As previously noted, I have read, sometimes voraciously, romance since, well, my whole life. Yet, I managed, somehow, to avoid all of the big names of the genre. As I’ve rectified my omissions, I’ve discovered some great authors, puzzled over the success of others, and wondered what was the big deal about some. You know, the authors who are okay but not great, write nice stories but nothing that rises above the crowd, have a certain something but not enough to make you seek out more.
Thus we come to Linda Lael Miller. I won her title Daniel’s Bride through a Paperback Reader contest. Or rather, I won the privilege of reading and reviewing Daniel’s Bride through a Paperback Reader contest – my idea, which should teach me something. Hey, I thought, I like new stuff. I make macaroni and cheese with chipotle cheddar.
Our story: Jolie McKibben is saved from the hangman’s noose, moments before said noose tightens, when widower Daniel Beckham offers to marry the declared-guilty-but-really-innocent Jolie. Why, nobody can say. They marry, they return to his amazingly well-stocked, super-clean, highly-organized home where they get to know each other. Then bad things happen – when a girl hangs out with bank robbers, disaster is sure to follow.
Jolie, our heroine, is inconsistent and run-of-the-mill. After falling for the old “we’re just heading inside to cash a check” routine, she’s sentenced to hang. She’s rescued, but not particularly grateful. She was apparently abandoned and abused (not really developed). She longs for children. She lusts after and loves Daniel within chapters. She also tends to do the stupid thing; not TSTL, but not necessarily using the gray blob between her ears.
Daniel, amazingly, is a bit of an enigma. Why he chooses to marry Jolie, not to mention pay the debt associated with the bank robbery, doesn’t seem clear. Sure, he’s getting laid on a regular basis (no more visits to the brothel!), but the initial response to his stopping the hanging, “Oh, Dan’l, don’t you go interferrin’”, makes him seem like a bigger presence, a more activist presence, in town than he really is. He’s sort of mourning his wife, he’s definitely mourning his dead children, and there’s no way he’s going to love Jolie.
So we have this marriage-of-convenience (and, you know, I have a weakness for marriage-of-convenience stories, no matter how implausible), and after Jolie manages to whip up gourmet meals, albeit with skimpy portions, clean the house top-to-bottom, and prove herself capable of handling the life of a farmer’s wife, our happy couple discovers physical bliss. This happens early on, and I’m thinking, “I have a lot of pages to go. This is too good to be true.”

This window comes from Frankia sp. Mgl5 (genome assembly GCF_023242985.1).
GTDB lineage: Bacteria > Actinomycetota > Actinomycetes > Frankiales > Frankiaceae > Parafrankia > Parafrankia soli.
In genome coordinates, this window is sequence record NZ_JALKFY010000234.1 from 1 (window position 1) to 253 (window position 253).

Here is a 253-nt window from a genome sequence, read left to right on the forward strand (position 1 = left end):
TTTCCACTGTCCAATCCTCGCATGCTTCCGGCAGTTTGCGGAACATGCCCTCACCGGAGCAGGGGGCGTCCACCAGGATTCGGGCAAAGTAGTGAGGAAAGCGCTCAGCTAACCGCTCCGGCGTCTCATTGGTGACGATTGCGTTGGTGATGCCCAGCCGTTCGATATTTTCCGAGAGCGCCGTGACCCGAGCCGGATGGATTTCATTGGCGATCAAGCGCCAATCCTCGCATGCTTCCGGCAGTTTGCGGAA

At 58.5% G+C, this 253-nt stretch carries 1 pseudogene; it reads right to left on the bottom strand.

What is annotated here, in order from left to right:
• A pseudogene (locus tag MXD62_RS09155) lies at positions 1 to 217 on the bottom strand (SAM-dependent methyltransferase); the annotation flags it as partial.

It was. Bad dudes return, Jolie doesn’t reveal their return; good guy neighbor dies of a snake bite (okay, didn’t see that one coming); Daniel’s brother and pregnant wife pop into town; good guy neighbor’s wife (Nan) is virtually enslaved by evil gambler dude; the chick from the brothel causes problems, though why is not clear; more bad guys, one of whom is trussed up leading to retaliation against Jolie; Nan becomes addicted to laudandum, endures a forced marriage and abuse; Jolie rescues Nan who is now married to gambler; sister-in-law gives birth; Jolie is kidnapped, witnesses brutal murder, escapes; happily-ever-after. Also, the find the money from the robbery – good because Daniel was out-of-pocket. Oh, and there’s an addition of adorable moppets who are almost-but-not-quite reclaimed by their nefarious, money-grubbing uncle.
Miller’s approach to conflict seems to “more is more”. I groaned when Jolie’s bank-robbing friends popped into the story. I cringed when the two children showed up (of course there had to be cute kids). And it kept piling on. Rather than develop any one plotline, Miller skipped from disaster to disaster, never letting me absorb the consequences or even admire her story. Rather than using downtime to develop story or character, Miller chose to toss sex scenes into the empty spaces.
Let me say this: Linda Lael Miller can write a compelling sex scene. Erotic. Emotional. If you’re a jaded romance reader, you know this is not something easily achieved. The only time I felt a real emotional connection between Jolie and Daniel was during the sex scenes. If only this real, raw emotion had been translated to other moments. This would have been an incredible story if Miller hadn’t been forcing reactions in other scenes (Jolie and her sudden “don’t hit me” moment was almost silly because it wasn’t from the heart).
I often don’t have patience with authors who stretch the story to fill word count, but this book would have benefited from a smaller story. Rather than throwing every possible conflict and, let’s be honest, cliché into the mix, paring down the elements – the cute kids, for example – would have allowed Miller to develop the emotional element more.
Daniel and Jolie only really connected in the bedroom, and while Miller tried to interject personality by having her characters use a more formal “Mr. Beckham”, “Mrs. Beckham” schtick, it’s ruined by inconsistent use of this approach within the narrative and with other characters. It comes off like the author couldn’t decide how to address her characters – this also amplifies the inconsistent point-of-view. I’d read a line and wonder who was narrating the scene.
Daniel’s Bride was a book that made me feel impatient. I wanted Jolie to be more forthright. I wanted Daniel to be more open (and this was an author issue, not a character issue). I wanted the romance to be as strong as the sex scenes suggested. There was so much going for this story that when it didn’t come together, I felt cheated. I think Linda Lael Miller is a better storyteller than this, but I’m not sure I’m going to make it a point to prove my theory.
On the plus side, not a touch of leprosy in sight!